Obedience Without Worry

I recently reread C.S. Lewis’ Mere Christianity, and I’d like to start today’s post with one of the many quotes that stood out to me:

“Handing everything over to Christ does not, of course, mean that you stop trying. To trust Him means, of course, trying to do all that He says. There would be no sense in saying you trusted a person if you would not take his advice. Thus if you have really handed yourself over to Him, it must follow that you are trying to obey Him. But trying in a new way, a less worried way. Not doing these things in order to be saved, but because He has begun to save you already.”

It’s a perfect way of describing the relationship between faith and works. We’re not saved by anything we do, but being saved inspires us to obedience and therefore faith-fueled action.

A Different Perspective on Law

This whole idea also makes me think of Psalm 119, which we were just looking at a couple months ago. The writer of Psalm 119 crafted a beautiful poem that pays homage to God’s law, precepts, and ordinances with every line. It’s a celebration of God’s precious words and of the positive effect following his instructions can have on our lives.

Blessed are those whose ways are blameless, who walk according to Yahweh’s law. Blessed are those who keep his statutes, who seek him with their whole heart. (Psalm 119:1-2, all quotes from WEB translation)

I will delight myself in your commandments, because I love them. I reach out my hands for your commandments, which I love. I will meditate on your statutes. (Psalm 119:47-48)

How I love your law! It is my meditation all day. Your commandments make me wiser than my enemies, for your commandments are always with me. (Psalm 119:97-98)

When was the last time you thought of God’s commandments as a delight? Or felt like exclaiming, “I love His law!” All too often, modern churches describe God’s law either as a burden we’re well rid of or as something we still have to put up with and must fear breaking. The people closest to God, though, have historically seen His words as something precious; a gift given for our good. He is to be obeyed, but not out of a sense of obligation. We obey because we love, and because we are loved.

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Getting Through Affliction With the Help of God’s Law

I was reading Psalm 119 the other day and one of the verses that caught my eye reads, “It is good for me that I have been afflicted, that I may learn your statutes” (Psalm 119:71, all quotes from WEB translation). Most of us don’t think it’s good when we’re depressed, chastened, weakened, oppressed, and bowed down (those are all meanings of the Hebrew word anah, H6031, which this translation renders “afflicted”). In fact, we’re pretty sure those things sound terrible, especially now that we’re all experiencing some of them as a result of the current pandemic. And yet, this psalmist said affliction was “good” because what they endured helped them learn the Lord’s statues (choq, H2706, could also be translated ordinance, limit, or law).

There’s no getting around it. Christianity is tough. When you think about it, though, it’s not any tougher than life outside the faith and if you’re inside you have God’s help so that balances things out in Christianity’s favor. Jesus promised us His help, presence, and protection but He also assured us that we would face trials, persecution, and suffering. Better teachers than I have tried to explain why — The Problem of Pain by C.S. Lewis and Where Is God When It Hurts? by Philip Yancey, for example — but one thing we can’t get around is the fact that pain is a part of life. And that’s true whether you’re a Christian or not.

One of the ways Christianity helps make sense of suffering is by saying it is a product of a world that has gone wrong. God didn’t want things to be this way, but they are now and until He comes back to set things right He’s going to find ways to make good come out of afflictions.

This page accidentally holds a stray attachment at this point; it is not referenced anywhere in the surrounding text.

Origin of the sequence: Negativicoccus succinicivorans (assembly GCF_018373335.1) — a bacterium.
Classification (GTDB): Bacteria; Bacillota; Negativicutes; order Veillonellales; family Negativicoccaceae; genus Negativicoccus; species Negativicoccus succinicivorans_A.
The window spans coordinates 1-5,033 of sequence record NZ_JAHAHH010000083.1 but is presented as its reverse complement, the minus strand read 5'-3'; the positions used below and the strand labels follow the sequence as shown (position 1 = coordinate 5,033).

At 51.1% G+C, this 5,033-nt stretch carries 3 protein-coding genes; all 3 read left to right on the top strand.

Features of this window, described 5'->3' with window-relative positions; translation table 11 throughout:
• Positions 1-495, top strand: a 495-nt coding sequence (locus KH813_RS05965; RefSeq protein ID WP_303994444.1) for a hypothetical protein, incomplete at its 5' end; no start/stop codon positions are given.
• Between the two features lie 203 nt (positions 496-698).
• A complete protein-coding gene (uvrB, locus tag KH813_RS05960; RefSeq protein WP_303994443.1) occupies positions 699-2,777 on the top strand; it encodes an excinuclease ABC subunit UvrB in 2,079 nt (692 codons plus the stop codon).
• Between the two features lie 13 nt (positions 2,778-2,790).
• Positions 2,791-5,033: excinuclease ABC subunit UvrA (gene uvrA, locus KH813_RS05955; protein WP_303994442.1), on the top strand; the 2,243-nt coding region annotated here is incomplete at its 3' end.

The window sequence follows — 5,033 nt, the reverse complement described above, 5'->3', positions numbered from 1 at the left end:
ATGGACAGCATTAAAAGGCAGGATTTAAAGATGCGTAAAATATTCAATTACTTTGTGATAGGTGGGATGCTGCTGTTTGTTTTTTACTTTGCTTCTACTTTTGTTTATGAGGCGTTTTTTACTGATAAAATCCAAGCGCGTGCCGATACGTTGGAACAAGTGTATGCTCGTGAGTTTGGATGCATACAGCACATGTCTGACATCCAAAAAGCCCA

Delight in the Law

Psalm 119 is an acrostic psalm divided into 22 stanzas, one for each letter in the Hebrew alphabet. There are several verses within this psalm that talk about affliction, and we find the first in the zayin stanza.

Remember your word to your servant, because you gave me hope. This is my comfort in my affliction, for your word has revived me. (Psalm 119:49-50)

A later verse in the lamed stanza puts this idea even more strongly:

Unless your law had been my delight, I would have perished in my affliction. I will never forget your precepts, for with them, you have revived me. (Psalm 119:92-93)

It is not just knowing or obeying God’s law, but finding joy in it that helps get us through tough times. All the knowledge of His words we can gather won’t do us much good unless we really care about what He tells us. But when we hold fast to Him — and by extension His word and the things that He cares about — it’s possible to find comfort, joy, and help even in afflictions. The psalmists did, and we can too. Read more

Do I Love God Enough To Obey Him?

The apostle John had a particularly close relationship with Jesus. Though Jesus loved all of “his own who were in the world,” John is identified in particular as a disciple “whom Jesus loved” (John 13:1, 23; 19:26; 20:2, 21:7, 20-24). If we want to know Jesus — and we do, because that’s part of salvation and eternal life (John 17:3; Phil. 3:8) — then who better to learn from than John?

We’re taking a short break from our series on godly wisdom because I really felt like this was the topic I should be studying this week. Love and relationship are so important to God. Knowing Him and being known by Him are central to salvation, Christianity, and our eternal hope. We have to know Him in His way, though. Jesus said there will be people at the end who think they know Him and yet never had a relationship with Him (Matt. 7:21-23). That’s a scary thought, but John makes sure to leave us guides in his writings for how to love Jesus and how to tell whether or not we truly know Him.

Knowing God is Essential to Life

John’s writings are among my favorite in the New Testament. He highlights Jesus’ power and divinity — the things that make Him so much higher than us — more than any other gospel writer, yet He also highlights Jesus’s love and His longing for relationship — the things that make Him closer to us. The way John talks about Jesus and the Father makes it clear that the powerful, eternal, creator God longs for a relationship with us.